Support Donkey & Equine Rescues
Not able to rescue yourself, but would like to help make an impact on this global crisis?!
Please donate today - So we can help these amazing rescue teams to help save more lives!
Looking for a donkey to add to your farm/herd?
They make great loving & protecting friends and there are many ways to get one yourself!
Here is what Kendra from Peace for Ponies in Wareham, MA has to say!
(She has been a wonderful guide for us on this journey we began in March of 2020, finding a donkey for our small farm. Here we are 4, soon to be 5 donkeys later.)
There's: Craigslist, your local state rescue, (if you do choose a rescue that is awesome! They have saved an animal, vetted and gotten to know them, and at a place where they can go and live an awesome life. Then they can save another.)
Please note: All rescues are not alike. Most have strict contracts and they have to go back to them. There are rescue organizations who save donkeys all over the world and do great work. However, some believe it is not safe to bring pregnant jennies or babies - not sure why....and don't understand. However, they too have strict rules and contracts.
Then you have the BLM/Mustang group who are rounding up and taking donkey families off the ranges so the beef cattle can eat more. They will pay you to take them so they can go get more, to us this is very sad and some die getting rounded up.
Then there are private people like Diana Darnall from Double D Rescue Ranch in Texas, who knows and love animals. She goes into the kill pens before they are shipped and saves the pregnant moms and babies and offers to try to get you what you want. Diana then offers to get them QT and care for them and then ship because she knows if she does not they will die... they will die. She stands by you and if something happens she takes care of it. She gets nothing and often it costs her money to do this.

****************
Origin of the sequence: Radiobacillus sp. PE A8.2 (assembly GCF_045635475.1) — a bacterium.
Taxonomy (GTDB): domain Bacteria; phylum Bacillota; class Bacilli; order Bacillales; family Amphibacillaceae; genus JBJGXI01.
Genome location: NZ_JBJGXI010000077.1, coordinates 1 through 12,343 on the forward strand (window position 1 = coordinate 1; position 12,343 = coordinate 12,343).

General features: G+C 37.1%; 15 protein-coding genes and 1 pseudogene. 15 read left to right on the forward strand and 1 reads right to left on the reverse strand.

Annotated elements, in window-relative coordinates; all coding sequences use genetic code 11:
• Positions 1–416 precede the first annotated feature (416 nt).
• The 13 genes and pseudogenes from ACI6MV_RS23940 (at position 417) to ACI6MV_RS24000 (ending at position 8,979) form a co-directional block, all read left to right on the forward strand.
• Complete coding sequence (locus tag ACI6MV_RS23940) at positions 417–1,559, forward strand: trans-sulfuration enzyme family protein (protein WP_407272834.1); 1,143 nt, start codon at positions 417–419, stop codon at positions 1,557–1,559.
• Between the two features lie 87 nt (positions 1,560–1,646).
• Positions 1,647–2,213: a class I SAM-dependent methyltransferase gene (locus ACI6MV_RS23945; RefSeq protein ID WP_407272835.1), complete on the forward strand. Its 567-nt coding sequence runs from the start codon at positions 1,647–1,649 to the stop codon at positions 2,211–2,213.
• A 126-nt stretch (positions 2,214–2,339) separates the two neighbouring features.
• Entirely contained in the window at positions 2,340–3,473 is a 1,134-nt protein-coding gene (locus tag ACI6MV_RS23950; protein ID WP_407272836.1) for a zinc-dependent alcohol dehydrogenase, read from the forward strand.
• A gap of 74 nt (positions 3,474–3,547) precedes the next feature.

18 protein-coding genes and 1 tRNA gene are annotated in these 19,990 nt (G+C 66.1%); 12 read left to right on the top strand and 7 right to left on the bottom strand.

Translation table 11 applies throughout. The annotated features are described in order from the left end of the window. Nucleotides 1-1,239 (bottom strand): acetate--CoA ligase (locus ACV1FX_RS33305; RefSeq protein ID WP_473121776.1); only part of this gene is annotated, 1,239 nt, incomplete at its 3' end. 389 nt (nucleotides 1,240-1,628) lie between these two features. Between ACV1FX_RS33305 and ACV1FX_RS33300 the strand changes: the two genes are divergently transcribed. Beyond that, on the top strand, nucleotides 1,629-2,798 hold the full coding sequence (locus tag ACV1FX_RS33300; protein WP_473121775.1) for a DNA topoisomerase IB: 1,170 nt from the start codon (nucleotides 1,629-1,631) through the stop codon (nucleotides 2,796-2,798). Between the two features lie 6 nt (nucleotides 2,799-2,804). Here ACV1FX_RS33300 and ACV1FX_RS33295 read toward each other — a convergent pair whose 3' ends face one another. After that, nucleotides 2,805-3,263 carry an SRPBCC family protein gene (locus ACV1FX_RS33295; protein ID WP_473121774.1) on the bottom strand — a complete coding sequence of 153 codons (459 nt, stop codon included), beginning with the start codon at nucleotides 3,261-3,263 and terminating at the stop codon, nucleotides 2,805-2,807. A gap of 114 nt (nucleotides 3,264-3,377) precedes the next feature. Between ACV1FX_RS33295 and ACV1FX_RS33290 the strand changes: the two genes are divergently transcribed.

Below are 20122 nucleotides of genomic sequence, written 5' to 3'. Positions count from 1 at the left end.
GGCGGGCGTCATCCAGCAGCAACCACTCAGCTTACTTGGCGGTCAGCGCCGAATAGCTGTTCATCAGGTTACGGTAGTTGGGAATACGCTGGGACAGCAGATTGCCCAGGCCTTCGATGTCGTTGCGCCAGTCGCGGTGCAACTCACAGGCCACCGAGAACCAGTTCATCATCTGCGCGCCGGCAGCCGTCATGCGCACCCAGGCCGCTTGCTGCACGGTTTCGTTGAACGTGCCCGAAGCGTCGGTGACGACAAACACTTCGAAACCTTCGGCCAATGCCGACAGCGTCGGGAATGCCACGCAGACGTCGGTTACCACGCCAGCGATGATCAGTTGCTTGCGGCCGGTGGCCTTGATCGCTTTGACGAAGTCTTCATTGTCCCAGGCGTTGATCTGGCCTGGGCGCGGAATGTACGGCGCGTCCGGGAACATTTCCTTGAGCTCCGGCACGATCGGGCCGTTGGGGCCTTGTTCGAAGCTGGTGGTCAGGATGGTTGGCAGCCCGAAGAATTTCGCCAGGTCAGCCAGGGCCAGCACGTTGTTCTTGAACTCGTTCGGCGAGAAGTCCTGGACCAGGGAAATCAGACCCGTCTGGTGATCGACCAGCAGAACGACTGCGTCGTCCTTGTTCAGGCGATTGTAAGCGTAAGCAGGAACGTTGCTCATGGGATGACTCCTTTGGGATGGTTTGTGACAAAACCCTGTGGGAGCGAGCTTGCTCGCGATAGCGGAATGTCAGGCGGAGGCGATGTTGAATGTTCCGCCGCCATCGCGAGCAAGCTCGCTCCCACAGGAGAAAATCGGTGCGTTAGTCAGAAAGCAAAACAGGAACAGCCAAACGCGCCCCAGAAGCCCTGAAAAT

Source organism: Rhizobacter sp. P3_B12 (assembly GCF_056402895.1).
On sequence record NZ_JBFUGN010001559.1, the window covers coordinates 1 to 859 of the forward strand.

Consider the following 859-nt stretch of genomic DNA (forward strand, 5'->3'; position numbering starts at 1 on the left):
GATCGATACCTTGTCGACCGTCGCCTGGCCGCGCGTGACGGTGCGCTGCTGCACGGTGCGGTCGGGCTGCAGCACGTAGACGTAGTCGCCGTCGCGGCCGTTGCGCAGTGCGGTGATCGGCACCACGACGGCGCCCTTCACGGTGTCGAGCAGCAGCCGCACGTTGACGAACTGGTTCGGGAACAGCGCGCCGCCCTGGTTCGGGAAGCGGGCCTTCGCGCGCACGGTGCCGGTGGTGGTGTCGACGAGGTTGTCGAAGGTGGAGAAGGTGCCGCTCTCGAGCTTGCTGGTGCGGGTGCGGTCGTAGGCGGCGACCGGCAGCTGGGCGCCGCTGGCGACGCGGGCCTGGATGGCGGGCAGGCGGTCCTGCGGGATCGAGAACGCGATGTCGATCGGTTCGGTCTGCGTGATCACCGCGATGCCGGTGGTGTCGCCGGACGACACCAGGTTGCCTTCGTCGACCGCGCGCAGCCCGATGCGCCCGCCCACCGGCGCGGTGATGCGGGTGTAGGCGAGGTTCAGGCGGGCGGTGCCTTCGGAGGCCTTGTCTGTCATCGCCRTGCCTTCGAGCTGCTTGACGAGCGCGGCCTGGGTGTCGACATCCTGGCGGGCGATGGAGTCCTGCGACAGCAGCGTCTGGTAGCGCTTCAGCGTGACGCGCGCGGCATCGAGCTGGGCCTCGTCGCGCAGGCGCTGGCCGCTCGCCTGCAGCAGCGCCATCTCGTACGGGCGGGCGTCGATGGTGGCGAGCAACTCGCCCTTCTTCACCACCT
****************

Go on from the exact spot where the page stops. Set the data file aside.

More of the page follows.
Penny Parker from Horse Angels & her farm Heartland in PA, will do the same and pull your dream equine from the auction there. Her heart is bigger than a 19 hand draft, just like Diana & Kendra.
We have learned there are angels in this world and there are those out to deceive and make a buck.
We honor all of you who want to save them and want you to know what that means. Those in rescues and holding pens are safe, the ones these ladies pull are not. The kill pens have agreements, sometimes for 700 donkeys a month, China will buy for hides. It is a choice and one choice is not right or wrong. There are so many ways to help donkeys just be sure you understand where they are coming from and why.
Mrs. Clause Has Another Cause will donate all donations to these three rescue teams to help to rescue more!
Here is an article to explain more about the global crisis:
The Global Donkey Crisis—Yes, Really
By Jane Desmond on February 10, 2020
The 2020 Australian wildfires, estimated one billion animal deaths. This extensive news captured our attention
and empathy for all the charismatic species like koalas and kangaroos suffering terribly in this massive natural
disaster. In other parts of the world there is a human-made disaster of global proportions affecting another
species, one we rarely give the attention afforded the iconic koala and kangaroo: the simple donkey.